By Kathy Quinn Anderson and Susan Flynn Boruff
“Breathe God in, breathe God out; breathe God in, breathe God out.” Chances are if you ever attend one of our retreats, you will hear these words and put them into practice. We have been teaching the power of the breath prayer for many years. Our ministry, Take Twelve Today, encourages all Christians to stop, breathe and listen for at least 12 minutes a day. Why? To take time for God, to take time for silence and to take time to listen for God’s direction in your life. It has been said that “silence is God’s first language.” The breath prayer is an essential practice for spiritual wellness as it cultivates silence and brings our focus on God. According to the Desert Fathers and Mothers, the breath prayer is the foundation for all other spiritual practices. In our experience it is the one practice that makes the most difference for the people who attend our retreats. Not only does it bring the sense of peace and stillness that we are all seeking, it also teaches us how to focus on God. It is a way to pray without ceasing. It is spiritual nourishment. With every breath, we can breathe God in and breathe God out. Prayer is our relationship with God, and when we adopt the breath prayer as a spiritual discipline, our relationship with God can deepen. As we draw nearer to God daily, our spiritual wellness improves.
God has designed our brains to become like what we focus on. When we focus on our anxieties, worries, and fears, we become fearful and anxious. According to Deepak Chopra in his book “Super Brain,” our brain is always eavesdropping on our thoughts. We are our own movie production company with little or no direction. Our movies are full of action, drama, tragedy, comedy and romance. Unfortunately we tend to keep replaying the dramas and tragedies in our lives over and over, and this contributes to our suffering. St. Augustine put it this way: “All the time I wanted to stand and listen. To listen to Your voice. But I could not, because another voice, the voice of my ego, dragged me away.”
Cut! This is where Take Twelve comes in. We are invited to become the “director” of our movies. We can become aware of our tendency to rerun the negative tapes, we can edit our tapes and we can practice letting go. This is what we learn in the breath prayer. Recent science has shown that as little as 12 minutes a day of meditation is enough to rewire our brains for more love, compassion, tolerance, and acceptance. By focusing on a loving God in meditation, we can develop the mind of Christ who set his “mind on things above, not on earthly things.” (Colossians 3:2).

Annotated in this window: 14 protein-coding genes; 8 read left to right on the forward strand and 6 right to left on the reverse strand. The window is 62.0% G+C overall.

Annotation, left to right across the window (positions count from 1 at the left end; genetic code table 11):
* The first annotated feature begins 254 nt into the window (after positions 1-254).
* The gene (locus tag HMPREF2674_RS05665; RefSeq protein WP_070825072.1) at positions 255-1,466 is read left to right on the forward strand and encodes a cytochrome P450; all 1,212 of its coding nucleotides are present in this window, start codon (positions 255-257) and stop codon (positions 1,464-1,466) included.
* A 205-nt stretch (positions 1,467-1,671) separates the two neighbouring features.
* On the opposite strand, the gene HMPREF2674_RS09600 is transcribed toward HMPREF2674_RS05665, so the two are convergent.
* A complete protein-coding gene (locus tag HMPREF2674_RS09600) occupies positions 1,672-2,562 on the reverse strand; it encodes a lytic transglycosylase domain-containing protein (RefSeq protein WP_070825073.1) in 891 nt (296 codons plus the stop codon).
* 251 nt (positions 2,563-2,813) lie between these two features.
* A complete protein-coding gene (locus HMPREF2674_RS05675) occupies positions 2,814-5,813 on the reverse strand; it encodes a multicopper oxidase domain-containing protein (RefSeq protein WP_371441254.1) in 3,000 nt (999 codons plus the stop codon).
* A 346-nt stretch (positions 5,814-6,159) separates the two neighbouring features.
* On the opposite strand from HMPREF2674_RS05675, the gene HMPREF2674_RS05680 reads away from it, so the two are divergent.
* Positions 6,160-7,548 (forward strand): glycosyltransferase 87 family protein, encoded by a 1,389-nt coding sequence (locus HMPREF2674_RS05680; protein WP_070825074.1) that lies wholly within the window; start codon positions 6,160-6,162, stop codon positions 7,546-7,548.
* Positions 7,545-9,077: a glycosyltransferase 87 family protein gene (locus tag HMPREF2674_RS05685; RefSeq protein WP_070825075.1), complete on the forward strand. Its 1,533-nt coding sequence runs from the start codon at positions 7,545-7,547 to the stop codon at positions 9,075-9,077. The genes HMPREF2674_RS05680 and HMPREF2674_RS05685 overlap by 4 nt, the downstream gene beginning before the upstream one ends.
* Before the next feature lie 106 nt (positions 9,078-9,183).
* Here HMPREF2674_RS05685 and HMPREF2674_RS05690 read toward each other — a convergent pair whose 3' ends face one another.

God wants us to use the wisdom of our body, not let our bodies use us. The breath prayer teaches us how to slow down our body. As we breathe slowly and deeply, our heart rates slow down and the body stops releasing anxiety-producing harmful chemicals. Deep breathing deactivates the limbic system in our brain where fear, anger, anxiety and other negative emotions are generated. It helps us become less reactive and more receptive. Many of us have heard the term “monkey brain” to describe how our minds tend to jump from thought to thought just as a monkey jumps from limb to limb. We need a method to slow down and let go of these thoughts. The breath prayer trains us to focus on one thing, our breath, as we breathe in and out a scripture, “For God alone, my soul waits in silence.”
The more we practice, the more it brings us out of our suffering and into a loving awareness of God’s presence. We become less reactive and more receptive and open to receive all that God has for us. This spiritual training allows us to follow St. Paul’s invitation in Philippians 4:8-9: “Finally, beloved, whatever is true, whatever is noble, whatever is right, whatever is pure, whatever is lovely, whatever is admirable-if anything is excellent or praiseworthy — think about such things. Whatever you have learned or received or heard from me, or seen in me — put it into practice. And the God of peace will be with you.”
The following are some examples of people who have put it into practice. They have learned to quiet the world of inner chatter and open their listening hearts.
- Janet, who is going through a difficult divorce and uses the breath prayer to keep her emotions in check and lessen her anxiety,
- Ginger, who has a devoted meditation practice and notices that she feels more peaceful and calm and is able to live more in the moment,
- Emily, who has been suffering from insomnia and after learning and practicing the breath prayer, has been sleeping through the night for the first time in months,
- Kallie, who as a mental health clinician uses breathing meditation to help her patients through panic attacks,
- And John, who suffers from PTSD, and has learned through scuba diving the power of silence and deep breathing for his healing.
All of these people understand the power of a regular practice of meditation. And it all starts with the breath prayer; a life practice that is: free and always available and works almost immediately. Just like God.
Kathy Flynn Anderson and Susan Boruff are retreat leaders in northern Virginia who led the NACC’s pre-conference retreat earlier this year. For more information, visit their website, www.taketwelvetoday.com.